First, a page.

Vernix caseosa is a white cream-like substance that covers the skin of the foetus and the newborn baby. Recently, we discovered antimicrobial peptides/proteins such as LL-37 in vernix, suggesting host defence functions of vernix. In a proteomic approach, we have continued to characterize proteins in vernix and have identified 20 proteins, plus additional variant forms. The novel proteins identified, considered to be involved in host defence, are cystatin A, UGRP-1, and calgranulin A, B and C. These proteins add protective functions to vernix such as antifungal activity, opsonizing capacity, protease inhibition, and parasite inactivation. The composition of the lipids in vernix has also been characterized and among these compounds the free fatty acids were found to exhibit antimicrobial activity. Interestingly, the vernix lipids enhance the antimicrobial activity of LL-37 in vitro, indicating interactions between lipids and antimicrobial peptides in vernix. In conclusion, vernix is a balanced cream of compounds involved in host defence, protecting the foetus and newborn against infection.

definition decision

Studies find pregnant women with prior cesarean choose the delivery method preferred by their doctor

Update: Metz (2013) came to the same conclusion of Bernstein (2012).  Metz concluded, “Less than one third of the good candidates for TOLAC [trial of labor after cesarean] chose TOLAC. Managing provider influences this decision.”  Read more here.

______________________________

The findings of “Trial of labor after previous cesarean section versus repeat cesarean section: are patients making an informed decision?” presented at the February 9, 2012 annual meeting of the Society for Maternal-Fetal Medicine’s, The Pregnancy Meeting ™, in Dallas, Texas is not surprising.  Doctors have so much influence over patients and apparently, patients are making medical decisions without a basic understanding the benefits and risks of their options.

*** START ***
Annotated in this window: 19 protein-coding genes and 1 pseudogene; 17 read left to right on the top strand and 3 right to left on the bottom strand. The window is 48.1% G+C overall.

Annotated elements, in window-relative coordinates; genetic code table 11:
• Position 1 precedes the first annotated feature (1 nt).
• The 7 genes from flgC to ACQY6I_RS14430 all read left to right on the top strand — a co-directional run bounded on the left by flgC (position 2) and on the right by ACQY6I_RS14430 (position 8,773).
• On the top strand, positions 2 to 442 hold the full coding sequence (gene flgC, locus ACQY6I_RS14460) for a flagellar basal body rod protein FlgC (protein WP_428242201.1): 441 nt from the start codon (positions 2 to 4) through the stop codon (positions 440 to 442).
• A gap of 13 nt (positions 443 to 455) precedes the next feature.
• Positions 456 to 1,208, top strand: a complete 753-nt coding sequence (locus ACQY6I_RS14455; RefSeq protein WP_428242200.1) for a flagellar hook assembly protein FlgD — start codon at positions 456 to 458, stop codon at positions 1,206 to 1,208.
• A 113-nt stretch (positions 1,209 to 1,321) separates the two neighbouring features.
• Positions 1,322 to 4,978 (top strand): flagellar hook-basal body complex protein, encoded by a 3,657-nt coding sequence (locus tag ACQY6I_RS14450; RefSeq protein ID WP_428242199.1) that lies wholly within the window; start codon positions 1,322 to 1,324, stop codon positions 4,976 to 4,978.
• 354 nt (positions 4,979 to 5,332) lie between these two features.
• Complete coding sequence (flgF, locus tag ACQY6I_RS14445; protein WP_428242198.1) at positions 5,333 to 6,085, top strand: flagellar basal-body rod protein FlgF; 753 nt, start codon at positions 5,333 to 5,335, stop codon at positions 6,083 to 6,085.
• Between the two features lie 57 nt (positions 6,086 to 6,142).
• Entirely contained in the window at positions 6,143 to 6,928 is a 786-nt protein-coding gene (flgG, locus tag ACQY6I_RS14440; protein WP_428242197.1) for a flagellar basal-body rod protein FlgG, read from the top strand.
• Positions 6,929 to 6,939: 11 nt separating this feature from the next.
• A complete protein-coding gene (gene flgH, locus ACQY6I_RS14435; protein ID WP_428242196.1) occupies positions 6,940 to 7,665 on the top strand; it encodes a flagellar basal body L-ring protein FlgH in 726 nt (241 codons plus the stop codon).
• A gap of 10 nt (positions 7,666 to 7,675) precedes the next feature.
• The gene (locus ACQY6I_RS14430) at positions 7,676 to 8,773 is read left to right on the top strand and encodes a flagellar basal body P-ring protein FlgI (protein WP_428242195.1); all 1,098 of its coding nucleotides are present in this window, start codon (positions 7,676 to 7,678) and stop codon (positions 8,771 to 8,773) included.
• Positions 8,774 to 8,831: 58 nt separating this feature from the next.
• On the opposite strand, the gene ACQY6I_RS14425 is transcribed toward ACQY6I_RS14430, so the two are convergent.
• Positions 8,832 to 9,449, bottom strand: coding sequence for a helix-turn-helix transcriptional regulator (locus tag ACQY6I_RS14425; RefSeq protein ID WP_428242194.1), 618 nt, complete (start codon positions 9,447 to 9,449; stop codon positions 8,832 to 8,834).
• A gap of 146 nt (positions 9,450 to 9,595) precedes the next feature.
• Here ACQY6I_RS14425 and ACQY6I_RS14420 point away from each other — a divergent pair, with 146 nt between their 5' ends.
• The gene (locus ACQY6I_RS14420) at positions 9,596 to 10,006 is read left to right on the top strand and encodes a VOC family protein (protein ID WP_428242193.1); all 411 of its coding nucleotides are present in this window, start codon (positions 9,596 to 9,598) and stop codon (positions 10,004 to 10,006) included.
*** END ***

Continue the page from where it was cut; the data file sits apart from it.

“Even though most women can achieve a vaginal delivery with trial of labor, less than 10 percent of them attempt to do so,” said Sarah Bernstein, MD, with St. Luke’s-Roosevelt Hospital Center, Obstetrics and Gynecology, in New York, and one of the study’s authors. “In fact, when patients perceived that their doctor preferred a repeat cesarean, very few chose to undergo trial of labor, whereas the majority chose trial of labor if that was their doctor’s preference.”

The study was a survey provided to women upon admission for their elective repeat cesarean section (ERCS) or trial of labor after cesarean section (TOLAC).  I am really shocked at the level of knowledge most of the women had. 73% of the women admitted for a ERCS did not know the chances of a successful VBAC and 64% did not know the risk of uterine rupture.  54% of women choosing a TOLAC did not know the chances of a successful VBAC and 45% did not know the risk of rupture!  WOW!!

Women in both groups demonstrated lack of knowledge on the risks and benefits of TOLAC and ERCS, particularly women in the ERCS group. Specifically, patients were not familiar with the chances of a successful TOLAC, the effect of indication for previous CS on success, the risk of uterine rupture, and the increase in risk with each successive CS.  Only 13% of TOLAC patients and 4% of ERCS patients knew the chances for a successful TOLAC, while the majority in both groups stated that they “did not know”.  The majority (64%)of ERCS patients did not know the risk of uterine rupture during TOLAC and 52% did not know which delivery mode had a faster recovery time.